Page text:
In the end I received a good grade even though the professor couldn’t resist some red-ink comments, none of which were especially complementary … or compelling.

I don’t know

As I’ve said, religions are especially adept at providing simple answers to complex questions and expecting everyone to dutifully agree. Our beliefs have been pre-interpreted for us with absolute certainty by religious professionals. We’ve been told what the answers are and what the questions will be. In fact, you may have been taught that someone like me is a wishy-washy relativist.

The christian I am now has radically different beliefs than the one who prayed that prayer on the way to work many years ago. Since then I’ve continued questioning, wrestling, learning, pondering, praying. On the other hand I still have plenty of uncertainty and much exploring and changing to do. It’s just how I’m wired, I guess.

I’m even less certain who God is because, who can comprehend something incomprehensible? Yet that God feels awesome, closer, more trustworthy, and I still try to let the Spirit affect my becoming.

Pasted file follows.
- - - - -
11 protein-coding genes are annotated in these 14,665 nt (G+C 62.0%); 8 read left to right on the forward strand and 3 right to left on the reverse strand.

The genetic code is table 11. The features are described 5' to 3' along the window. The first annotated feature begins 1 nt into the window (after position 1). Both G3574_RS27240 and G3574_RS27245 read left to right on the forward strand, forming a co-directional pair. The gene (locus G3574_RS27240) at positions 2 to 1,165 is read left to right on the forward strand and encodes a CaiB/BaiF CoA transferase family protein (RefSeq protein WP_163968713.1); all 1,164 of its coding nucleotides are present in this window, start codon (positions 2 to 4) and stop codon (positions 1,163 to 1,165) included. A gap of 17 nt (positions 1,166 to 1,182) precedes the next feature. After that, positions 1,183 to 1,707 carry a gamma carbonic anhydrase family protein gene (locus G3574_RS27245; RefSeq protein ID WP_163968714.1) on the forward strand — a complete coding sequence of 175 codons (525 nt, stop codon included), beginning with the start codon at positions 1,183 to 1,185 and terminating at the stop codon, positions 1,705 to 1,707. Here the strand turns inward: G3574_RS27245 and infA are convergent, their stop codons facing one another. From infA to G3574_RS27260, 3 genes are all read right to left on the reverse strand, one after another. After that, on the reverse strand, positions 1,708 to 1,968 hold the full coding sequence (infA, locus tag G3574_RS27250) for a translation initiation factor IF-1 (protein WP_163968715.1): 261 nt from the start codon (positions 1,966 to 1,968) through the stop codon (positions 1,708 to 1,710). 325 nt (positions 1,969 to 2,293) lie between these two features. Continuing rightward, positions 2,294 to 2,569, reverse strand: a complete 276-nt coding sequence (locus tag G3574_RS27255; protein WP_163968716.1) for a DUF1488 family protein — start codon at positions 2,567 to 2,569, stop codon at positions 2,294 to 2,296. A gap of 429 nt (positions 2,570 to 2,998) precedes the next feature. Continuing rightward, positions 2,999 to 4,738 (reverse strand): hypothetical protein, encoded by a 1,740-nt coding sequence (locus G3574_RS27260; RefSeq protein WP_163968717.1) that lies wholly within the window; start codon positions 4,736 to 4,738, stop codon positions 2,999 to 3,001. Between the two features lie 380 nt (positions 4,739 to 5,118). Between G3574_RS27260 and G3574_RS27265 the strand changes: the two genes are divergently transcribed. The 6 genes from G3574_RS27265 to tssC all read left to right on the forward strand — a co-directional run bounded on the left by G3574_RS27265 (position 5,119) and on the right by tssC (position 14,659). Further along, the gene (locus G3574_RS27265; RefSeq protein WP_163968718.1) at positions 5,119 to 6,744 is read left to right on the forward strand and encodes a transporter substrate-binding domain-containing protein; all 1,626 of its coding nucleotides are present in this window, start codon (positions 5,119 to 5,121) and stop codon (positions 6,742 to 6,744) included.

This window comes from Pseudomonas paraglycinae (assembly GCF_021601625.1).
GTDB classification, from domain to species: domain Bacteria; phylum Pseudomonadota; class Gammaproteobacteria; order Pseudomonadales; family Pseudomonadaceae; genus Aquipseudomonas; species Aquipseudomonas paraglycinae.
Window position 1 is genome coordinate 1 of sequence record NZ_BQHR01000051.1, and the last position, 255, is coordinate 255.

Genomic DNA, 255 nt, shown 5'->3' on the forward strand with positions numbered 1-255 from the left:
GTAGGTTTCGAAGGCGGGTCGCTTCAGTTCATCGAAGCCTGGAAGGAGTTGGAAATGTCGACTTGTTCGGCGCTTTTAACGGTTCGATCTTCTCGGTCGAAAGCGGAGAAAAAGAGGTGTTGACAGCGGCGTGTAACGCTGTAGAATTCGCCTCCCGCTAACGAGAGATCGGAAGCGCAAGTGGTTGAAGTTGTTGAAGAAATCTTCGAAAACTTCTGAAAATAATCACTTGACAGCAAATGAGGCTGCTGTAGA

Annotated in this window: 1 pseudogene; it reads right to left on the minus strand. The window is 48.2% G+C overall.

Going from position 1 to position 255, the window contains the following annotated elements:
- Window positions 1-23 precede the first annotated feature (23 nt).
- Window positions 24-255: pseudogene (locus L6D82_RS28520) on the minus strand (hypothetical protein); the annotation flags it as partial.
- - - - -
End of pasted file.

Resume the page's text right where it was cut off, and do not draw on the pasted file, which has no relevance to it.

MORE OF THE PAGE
walk on

Certainty is a healthy stage of life but it is only a stage; doubt, exploration, and wonder are stages too. Whether it’s quantum physics, the Bible, or the leaf I mentioned earlier, there is always more for us to consider in God’s fullness.

If you’re dissatisfied, and don’t ‘fit in’ with the confident christians around you, that’s good. God created you to move beyond certainty, even if some christians don’t agree. What they don’t understand is that you are not trying to escape truth but are hungrily searching for it.

Don’t stop. Don’t lock yourself in. Don’t arrive. It is God’s Spirit that is prompting, nudging your restlessness. A stream is a lovely place to pause but there is much more worship and wonder in the endless rivers, lakes, and oceans it leads to.

I have always needed more than easy answers. I’m thinking you do too.³


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¹ Vaccines are 80-90% effective (not 100%) at protecting against serious illness or death. In other words, only 80% of the population is 80% protected from life-threatening Covid-19. This is why layers of protection are still recommended: vaccine + masks + distancing + ventilation, etc. The more people who participate in all the above measures the lower the danger for all of us.

² Or had God been there all along?

³ If you have a question you would like me to explore in this blog, please email me at Your name will be kept in strict confidence.


Image by mohamed Hassan from Pixabay